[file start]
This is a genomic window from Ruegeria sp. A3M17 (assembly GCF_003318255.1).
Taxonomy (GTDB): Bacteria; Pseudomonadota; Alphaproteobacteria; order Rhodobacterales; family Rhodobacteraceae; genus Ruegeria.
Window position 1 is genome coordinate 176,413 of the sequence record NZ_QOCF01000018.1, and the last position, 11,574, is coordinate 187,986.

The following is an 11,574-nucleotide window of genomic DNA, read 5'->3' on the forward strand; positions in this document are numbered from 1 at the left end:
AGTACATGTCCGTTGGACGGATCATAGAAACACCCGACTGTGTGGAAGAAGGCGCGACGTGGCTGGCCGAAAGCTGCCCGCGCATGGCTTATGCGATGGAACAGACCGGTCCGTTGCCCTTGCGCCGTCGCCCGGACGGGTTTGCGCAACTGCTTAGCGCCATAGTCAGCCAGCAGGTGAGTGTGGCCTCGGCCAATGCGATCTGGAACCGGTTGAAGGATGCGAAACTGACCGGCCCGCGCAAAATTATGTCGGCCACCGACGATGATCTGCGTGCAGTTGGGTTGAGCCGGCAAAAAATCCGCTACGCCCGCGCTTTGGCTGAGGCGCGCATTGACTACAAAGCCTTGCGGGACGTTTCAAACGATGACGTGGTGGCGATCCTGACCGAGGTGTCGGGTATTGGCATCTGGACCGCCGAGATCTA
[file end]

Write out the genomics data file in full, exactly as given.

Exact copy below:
This is a genomic window from Ruegeria sp. A3M17 (assembly GCF_003318255.1).
Taxonomy (GTDB): Bacteria; Pseudomonadota; Alphaproteobacteria; order Rhodobacterales; family Rhodobacteraceae; genus Ruegeria.
Window position 1 is genome coordinate 176,413 of the sequence record NZ_QOCF01000018.1, and the last position, 11,574, is coordinate 187,986.

The following is an 11,574-nucleotide window of genomic DNA, read 5'->3' on the forward strand; positions in this document are numbered from 1 at the left end:
AGTACATGTCCGTTGGACGGATCATAGAAACACCCGACTGTGTGGAAGAAGGCGCGACGTGGCTGGCCGAAAGCTGCCCGCGCATGGCTTATGCGATGGAACAGACCGGTCCGTTGCCCTTGCGCCGTCGCCCGGACGGGTTTGCGCAACTGCTTAGCGCCATAGTCAGCCAGCAGGTGAGTGTGGCCTCGGCCAATGCGATCTGGAACCGGTTGAAGGATGCGAAACTGACCGGCCCGCGCAAAATTATGTCGGCCACCGACGATGATCTGCGTGCAGTTGGGTTGAGCCGGCAAAAAATCCGCTACGCCCGCGCTTTGGCTGAGGCGCGCATTGACTACAAAGCCTTGCGGGACGTTTCAAACGATGACGTGGTGGCGATCCTGACCGAGGTGTCGGGTATTGGCATCTGGACCGCCGAGATCTA